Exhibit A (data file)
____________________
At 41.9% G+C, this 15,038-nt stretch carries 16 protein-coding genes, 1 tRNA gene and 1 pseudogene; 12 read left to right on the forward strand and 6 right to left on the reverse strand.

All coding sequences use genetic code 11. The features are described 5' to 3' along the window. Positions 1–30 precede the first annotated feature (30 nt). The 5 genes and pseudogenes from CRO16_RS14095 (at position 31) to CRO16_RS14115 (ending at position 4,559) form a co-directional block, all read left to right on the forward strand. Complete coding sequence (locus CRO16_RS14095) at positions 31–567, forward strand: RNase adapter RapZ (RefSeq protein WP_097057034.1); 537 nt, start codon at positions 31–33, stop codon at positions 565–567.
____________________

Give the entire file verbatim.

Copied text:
At 41.9% G+C, this 15,038-nt stretch carries 16 protein-coding genes, 1 tRNA gene and 1 pseudogene; 12 read left to right on the forward strand and 6 right to left on the reverse strand.

All coding sequences use genetic code 11. The features are described 5' to 3' along the window. Positions 1–30 precede the first annotated feature (30 nt). The 5 genes and pseudogenes from CRO16_RS14095 (at position 31) to CRO16_RS14115 (ending at position 4,559) form a co-directional block, all read left to right on the forward strand. Complete coding sequence (locus CRO16_RS14095) at positions 31–567, forward strand: RNase adapter RapZ (RefSeq protein WP_097057034.1); 537 nt, start codon at positions 31–33, stop codon at positions 565–567.